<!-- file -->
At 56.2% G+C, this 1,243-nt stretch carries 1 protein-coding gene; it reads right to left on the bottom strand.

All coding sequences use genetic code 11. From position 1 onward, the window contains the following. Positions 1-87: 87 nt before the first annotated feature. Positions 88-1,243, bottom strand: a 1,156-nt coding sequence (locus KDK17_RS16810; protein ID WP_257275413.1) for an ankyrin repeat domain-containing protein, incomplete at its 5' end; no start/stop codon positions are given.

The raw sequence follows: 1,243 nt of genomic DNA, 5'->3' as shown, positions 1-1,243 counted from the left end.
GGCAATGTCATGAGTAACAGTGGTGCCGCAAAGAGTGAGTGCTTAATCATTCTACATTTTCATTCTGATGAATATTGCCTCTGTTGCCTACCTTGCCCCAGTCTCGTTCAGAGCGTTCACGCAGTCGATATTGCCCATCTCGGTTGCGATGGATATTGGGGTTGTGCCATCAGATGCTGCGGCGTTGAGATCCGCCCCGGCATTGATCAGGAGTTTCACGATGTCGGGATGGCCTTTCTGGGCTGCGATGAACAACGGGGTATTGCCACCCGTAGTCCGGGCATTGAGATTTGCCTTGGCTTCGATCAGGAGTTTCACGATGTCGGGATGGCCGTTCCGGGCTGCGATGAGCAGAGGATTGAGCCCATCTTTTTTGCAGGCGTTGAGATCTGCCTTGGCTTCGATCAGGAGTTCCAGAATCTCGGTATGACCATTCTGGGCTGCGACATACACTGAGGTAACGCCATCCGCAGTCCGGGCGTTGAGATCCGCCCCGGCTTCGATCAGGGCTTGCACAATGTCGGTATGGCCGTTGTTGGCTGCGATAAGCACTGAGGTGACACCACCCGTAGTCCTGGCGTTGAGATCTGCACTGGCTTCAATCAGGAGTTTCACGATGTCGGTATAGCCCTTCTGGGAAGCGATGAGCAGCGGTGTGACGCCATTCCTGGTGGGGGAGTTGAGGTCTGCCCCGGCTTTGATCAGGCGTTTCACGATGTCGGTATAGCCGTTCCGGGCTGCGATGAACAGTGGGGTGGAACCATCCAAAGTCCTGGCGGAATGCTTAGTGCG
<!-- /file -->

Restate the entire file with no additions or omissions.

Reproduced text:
At 56.2% G+C, this 1,243-nt stretch carries 1 protein-coding gene; it reads right to left on the bottom strand.

All coding sequences use genetic code 11. From position 1 onward, the window contains the following. Positions 1-87: 87 nt before the first annotated feature. Positions 88-1,243, bottom strand: a 1,156-nt coding sequence (locus KDK17_RS16810; protein ID WP_257275413.1) for an ankyrin repeat domain-containing protein, incomplete at its 5' end; no start/stop codon positions are given.

The raw sequence follows: 1,243 nt of genomic DNA, 5'->3' as shown, positions 1-1,243 counted from the left end.
GGCAATGTCATGAGTAACAGTGGTGCCGCAAAGAGTGAGTGCTTAATCATTCTACATTTTCATTCTGATGAATATTGCCTCTGTTGCCTACCTTGCCCCAGTCTCGTTCAGAGCGTTCACGCAGTCGATATTGCCCATCTCGGTTGCGATGGATATTGGGGTTGTGCCATCAGATGCTGCGGCGTTGAGATCCGCCCCGGCATTGATCAGGAGTTTCACGATGTCGGGATGGCCTTTCTGGGCTGCGATGAACAACGGGGTATTGCCACCCGTAGTCCGGGCATTGAGATTTGCCTTGGCTTCGATCAGGAGTTTCACGATGTCGGGATGGCCGTTCCGGGCTGCGATGAGCAGAGGATTGAGCCCATCTTTTTTGCAGGCGTTGAGATCTGCCTTGGCTTCGATCAGGAGTTCCAGAATCTCGGTATGACCATTCTGGGCTGCGACATACACTGAGGTAACGCCATCCGCAGTCCGGGCGTTGAGATCCGCCCCGGCTTCGATCAGGGCTTGCACAATGTCGGTATGGCCGTTGTTGGCTGCGATAAGCACTGAGGTGACACCACCCGTAGTCCTGGCGTTGAGATCTGCACTGGCTTCAATCAGGAGTTTCACGATGTCGGTATAGCCCTTCTGGGAAGCGATGAGCAGCGGTGTGACGCCATTCCTGGTGGGGGAGTTGAGGTCTGCCCCGGCTTTGATCAGGCGTTTCACGATGTCGGTATAGCCGTTCCGGGCTGCGATGAACAGTGGGGTGGAACCATCCAAAGTCCTGGCGGAATGCTTAGTGCG